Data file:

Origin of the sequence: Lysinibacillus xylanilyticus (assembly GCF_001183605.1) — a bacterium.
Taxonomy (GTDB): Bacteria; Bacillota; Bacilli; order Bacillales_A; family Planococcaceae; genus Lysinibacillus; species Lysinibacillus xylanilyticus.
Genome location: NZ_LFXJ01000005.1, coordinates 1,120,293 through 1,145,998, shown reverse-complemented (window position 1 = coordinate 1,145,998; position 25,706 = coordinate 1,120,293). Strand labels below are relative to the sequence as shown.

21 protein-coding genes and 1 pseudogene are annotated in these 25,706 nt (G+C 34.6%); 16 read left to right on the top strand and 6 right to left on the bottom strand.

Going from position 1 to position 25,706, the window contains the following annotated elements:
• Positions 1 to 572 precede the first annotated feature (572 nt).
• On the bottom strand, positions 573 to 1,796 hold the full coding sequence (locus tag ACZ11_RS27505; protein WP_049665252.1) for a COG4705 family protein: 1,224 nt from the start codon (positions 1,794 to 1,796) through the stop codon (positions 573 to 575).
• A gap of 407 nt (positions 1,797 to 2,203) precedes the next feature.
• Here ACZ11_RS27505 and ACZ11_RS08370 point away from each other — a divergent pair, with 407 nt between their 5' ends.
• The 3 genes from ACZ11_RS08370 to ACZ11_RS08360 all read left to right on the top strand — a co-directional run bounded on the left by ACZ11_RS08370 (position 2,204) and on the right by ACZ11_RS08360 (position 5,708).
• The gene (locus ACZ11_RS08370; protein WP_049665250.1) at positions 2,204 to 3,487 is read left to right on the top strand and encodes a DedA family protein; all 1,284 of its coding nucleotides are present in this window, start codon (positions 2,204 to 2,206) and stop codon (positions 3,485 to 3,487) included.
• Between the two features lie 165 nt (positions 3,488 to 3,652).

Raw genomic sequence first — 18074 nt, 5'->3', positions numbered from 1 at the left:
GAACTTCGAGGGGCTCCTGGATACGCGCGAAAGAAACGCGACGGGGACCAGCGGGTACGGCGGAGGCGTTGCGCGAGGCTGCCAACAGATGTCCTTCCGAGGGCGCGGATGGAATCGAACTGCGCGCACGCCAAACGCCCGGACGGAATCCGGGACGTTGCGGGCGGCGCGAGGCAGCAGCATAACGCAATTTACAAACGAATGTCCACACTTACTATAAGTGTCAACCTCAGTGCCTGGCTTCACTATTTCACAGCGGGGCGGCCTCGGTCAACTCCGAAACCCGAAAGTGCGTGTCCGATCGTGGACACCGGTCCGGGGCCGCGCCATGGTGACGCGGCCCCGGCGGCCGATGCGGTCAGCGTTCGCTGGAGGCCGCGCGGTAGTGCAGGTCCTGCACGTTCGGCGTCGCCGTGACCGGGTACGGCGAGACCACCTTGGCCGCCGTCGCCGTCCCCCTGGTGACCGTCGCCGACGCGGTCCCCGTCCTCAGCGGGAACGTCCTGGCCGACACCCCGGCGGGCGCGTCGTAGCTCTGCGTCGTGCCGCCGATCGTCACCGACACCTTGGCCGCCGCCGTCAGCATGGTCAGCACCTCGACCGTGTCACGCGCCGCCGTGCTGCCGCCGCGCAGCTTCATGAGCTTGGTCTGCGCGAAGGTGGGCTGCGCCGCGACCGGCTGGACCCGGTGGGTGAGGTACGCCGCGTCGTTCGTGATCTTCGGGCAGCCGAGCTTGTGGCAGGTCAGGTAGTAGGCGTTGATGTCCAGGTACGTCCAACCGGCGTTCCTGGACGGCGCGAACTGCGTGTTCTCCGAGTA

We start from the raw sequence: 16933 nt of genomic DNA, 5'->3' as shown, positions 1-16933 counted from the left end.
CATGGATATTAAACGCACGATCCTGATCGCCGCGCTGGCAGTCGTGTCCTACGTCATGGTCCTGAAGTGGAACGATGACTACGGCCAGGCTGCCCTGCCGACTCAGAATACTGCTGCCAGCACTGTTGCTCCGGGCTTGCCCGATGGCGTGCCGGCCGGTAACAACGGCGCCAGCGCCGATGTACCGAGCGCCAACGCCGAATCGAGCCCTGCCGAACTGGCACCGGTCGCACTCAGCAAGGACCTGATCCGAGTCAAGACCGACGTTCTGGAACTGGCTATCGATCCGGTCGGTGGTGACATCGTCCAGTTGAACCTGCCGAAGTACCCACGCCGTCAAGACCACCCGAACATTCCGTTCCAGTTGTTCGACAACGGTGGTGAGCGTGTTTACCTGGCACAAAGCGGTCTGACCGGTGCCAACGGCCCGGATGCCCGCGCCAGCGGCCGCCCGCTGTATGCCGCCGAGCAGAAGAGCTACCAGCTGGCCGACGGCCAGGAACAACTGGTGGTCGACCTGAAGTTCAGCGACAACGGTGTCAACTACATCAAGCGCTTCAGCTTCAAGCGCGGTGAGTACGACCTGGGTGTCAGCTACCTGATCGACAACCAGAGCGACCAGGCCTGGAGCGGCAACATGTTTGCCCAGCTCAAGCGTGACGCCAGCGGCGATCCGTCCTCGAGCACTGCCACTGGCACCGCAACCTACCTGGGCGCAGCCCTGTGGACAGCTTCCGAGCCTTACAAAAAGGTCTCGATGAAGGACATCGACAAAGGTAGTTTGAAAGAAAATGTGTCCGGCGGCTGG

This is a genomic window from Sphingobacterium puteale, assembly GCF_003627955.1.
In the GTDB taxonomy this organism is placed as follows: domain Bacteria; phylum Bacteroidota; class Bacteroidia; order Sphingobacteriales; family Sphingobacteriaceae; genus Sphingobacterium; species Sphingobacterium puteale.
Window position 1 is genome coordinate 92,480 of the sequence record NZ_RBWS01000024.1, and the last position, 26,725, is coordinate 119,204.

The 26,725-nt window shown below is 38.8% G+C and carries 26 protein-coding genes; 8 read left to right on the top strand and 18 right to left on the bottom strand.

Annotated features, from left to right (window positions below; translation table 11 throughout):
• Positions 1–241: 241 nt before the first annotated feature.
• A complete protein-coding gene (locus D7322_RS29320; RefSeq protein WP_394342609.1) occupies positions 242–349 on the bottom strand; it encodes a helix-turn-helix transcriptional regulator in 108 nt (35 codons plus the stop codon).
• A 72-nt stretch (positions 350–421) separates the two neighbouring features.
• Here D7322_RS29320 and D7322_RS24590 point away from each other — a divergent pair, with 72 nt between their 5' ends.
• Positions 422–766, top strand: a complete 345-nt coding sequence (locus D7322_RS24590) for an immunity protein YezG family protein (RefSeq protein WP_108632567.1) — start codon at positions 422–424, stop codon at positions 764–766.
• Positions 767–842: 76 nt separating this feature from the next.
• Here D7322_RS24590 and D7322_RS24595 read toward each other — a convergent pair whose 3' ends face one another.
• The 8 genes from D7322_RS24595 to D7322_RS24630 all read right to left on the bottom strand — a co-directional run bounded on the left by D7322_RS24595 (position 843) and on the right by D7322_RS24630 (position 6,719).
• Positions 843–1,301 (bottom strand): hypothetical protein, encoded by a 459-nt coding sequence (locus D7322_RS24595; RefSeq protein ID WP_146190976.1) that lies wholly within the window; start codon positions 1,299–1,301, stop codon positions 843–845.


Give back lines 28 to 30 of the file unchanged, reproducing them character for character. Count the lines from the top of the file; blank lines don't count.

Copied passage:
• Here D7322_RS24590 and D7322_RS24595 read toward each other — a convergent pair whose 3' ends face one another.
• The 8 genes from D7322_RS24595 to D7322_RS24630 all read right to left on the bottom strand — a co-directional run bounded on the left by D7322_RS24595 (position 843) and on the right by D7322_RS24630 (position 6,719).
• Positions 843–1,301 (bottom strand): hypothetical protein, encoded by a 459-nt coding sequence (locus D7322_RS24595; RefSeq protein ID WP_146190976.1) that lies wholly within the window; start codon positions 1,299–1,301, stop codon positions 843–845.